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A U.S. Air Force officer who went missing in 1983 was found last week, living in California. Capt. William Howard Hughes, Jr., who was going by the name Barry O'Beirne, admitted his true identity after becoming the subject of a passport fraud investigation during an interview with the U.S. Department of State's Diplomatic Security Service on June 5. Hughes, now 66, was arrested by the Air Force Office of Special Investigations the next day. Hughes said he became depressed in the Air Force, created the fictitious identity and has been living in California ever since, according to an Air Force press release. He was last sent overseas, to the Netherlands, on July 18, 1983, to work with North Atlantic Treaty Organization (NATO) officers. He was supposed to return to Albuquerque, N.M., on Aug. 1 of that year. But the Air Force never heard from him since he left for Europe.
His mysterious disappearance during the Cold War spurred theories that he had been abducted by the Soviet Union or defected to what was then known as the USSR to work against the US. In 1985 and 1986, several French and American rocket ships failed to launch properly and subsequently exploded, including the Challenger space shuttle. In the wake of those disasters, Los Angeles Times journalist Tad Szulc reported in July of 1986 that intelligence officers believed the rockets may have been sabotaged with Hughes' help. "(Intelligence officers) see a clear link between Hughes and possible sabotage of the American and French launches," the newspaper reported then. "He is worth his weight in gold to the Russians in terms of future 'Star Wars,' if we have them," one intelligence officer told the Times.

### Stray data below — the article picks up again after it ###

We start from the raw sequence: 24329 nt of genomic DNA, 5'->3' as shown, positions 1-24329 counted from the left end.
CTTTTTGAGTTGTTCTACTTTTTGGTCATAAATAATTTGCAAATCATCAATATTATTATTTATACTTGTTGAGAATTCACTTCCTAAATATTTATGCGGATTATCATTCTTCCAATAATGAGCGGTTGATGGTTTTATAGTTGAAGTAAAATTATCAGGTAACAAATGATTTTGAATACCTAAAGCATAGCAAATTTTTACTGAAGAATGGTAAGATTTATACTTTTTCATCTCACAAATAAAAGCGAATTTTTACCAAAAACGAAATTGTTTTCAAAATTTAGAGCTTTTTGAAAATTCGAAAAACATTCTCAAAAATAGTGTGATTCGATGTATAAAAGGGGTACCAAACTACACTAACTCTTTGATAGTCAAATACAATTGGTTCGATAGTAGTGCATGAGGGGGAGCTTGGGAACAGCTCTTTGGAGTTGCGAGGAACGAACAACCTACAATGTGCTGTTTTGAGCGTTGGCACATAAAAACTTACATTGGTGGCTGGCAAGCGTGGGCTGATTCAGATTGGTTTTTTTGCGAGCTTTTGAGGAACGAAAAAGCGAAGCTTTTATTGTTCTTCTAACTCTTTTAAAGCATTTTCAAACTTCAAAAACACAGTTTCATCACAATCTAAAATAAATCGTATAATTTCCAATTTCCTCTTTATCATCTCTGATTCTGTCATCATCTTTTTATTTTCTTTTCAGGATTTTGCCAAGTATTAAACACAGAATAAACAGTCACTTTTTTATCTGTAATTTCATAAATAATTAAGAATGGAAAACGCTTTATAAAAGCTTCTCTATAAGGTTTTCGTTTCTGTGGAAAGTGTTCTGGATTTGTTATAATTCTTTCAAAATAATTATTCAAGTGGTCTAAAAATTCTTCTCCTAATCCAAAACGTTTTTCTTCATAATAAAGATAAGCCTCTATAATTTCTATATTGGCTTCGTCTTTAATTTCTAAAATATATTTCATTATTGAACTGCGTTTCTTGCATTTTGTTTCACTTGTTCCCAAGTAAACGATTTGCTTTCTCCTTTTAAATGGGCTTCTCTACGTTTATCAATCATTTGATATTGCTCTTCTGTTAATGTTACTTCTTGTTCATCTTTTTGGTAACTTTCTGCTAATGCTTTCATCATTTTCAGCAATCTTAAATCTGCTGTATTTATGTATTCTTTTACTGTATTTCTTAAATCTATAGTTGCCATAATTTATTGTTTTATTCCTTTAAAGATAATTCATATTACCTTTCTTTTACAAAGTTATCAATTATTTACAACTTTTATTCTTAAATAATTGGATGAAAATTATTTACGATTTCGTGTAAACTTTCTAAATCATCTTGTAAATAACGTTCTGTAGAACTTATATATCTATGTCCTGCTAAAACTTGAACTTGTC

In a departure from its public position, the French government has concluded that the explosion of its Ariane rocket at the Kourou launch site in French Guinea on May 30 may have been due to sabotage. According to French intelligence officials, the investigation into the Ariane accident has been secretly reopened because, "Initially we had no reason to raise the question of sabotage, but now we have reason to ask that question." France has shared its concerns and suspicions about Ariane with the highest levels of U.S. intelligence--French Defense Minister Andre Giraud is believed to have touched on this topic when he visited Washington last Tuesday and Wednesday--because of the series of catastrophes involving American space launches this year. The French and American accidents are adding up to a bizarre pattern, surrounded by strange coincidences and unexplained events, deeply preoccupying Western intelligence. These include the apparent defection to the Soviet Union in 1983 of the U.S. Air Force's leading expert on rocket self-destruct procedures. With the loss of the space shuttle Challenger on Jan. 28, a Titan 34-D rocket on April 18, a Delta rocket on May 3 and the French Ariane, all of which carried American reconnaissance satellites, the United States no longer has the capability of putting satellites into orbit to monitor Soviet nuclear deployments and serve as early-warning systems against a ballistic-missile attack. The Challenger and the Delta rocket were launched from Cape Canaveral in Florida, the Titan from Vandenberg Air Force Base in California. Before the string of 1986 losses, a Titan blew up at Vandenberg last August and an Ariane rocket exploded at Kourou in September.
originally posted by: Mandroid7
I would probably push the wrong buttons with that uni-brow too.
"But, Marsha, Marsha, Russia!"
That's pretty much all I gained from the story.
originally posted by: PokeyJoe
a reply to: schuyler
Any officer is high ranking to an enlisted man. Captains in the Air Force do all kinds of important stuff. In fact, I’d say Captains are probably the guys getting their hands dirty so to speak the most in the officer corps. Once you hit major and above you will move into more Commander roles. Plus, if you are a #ty officer you can remain a Captain until you retire at 20 year of service.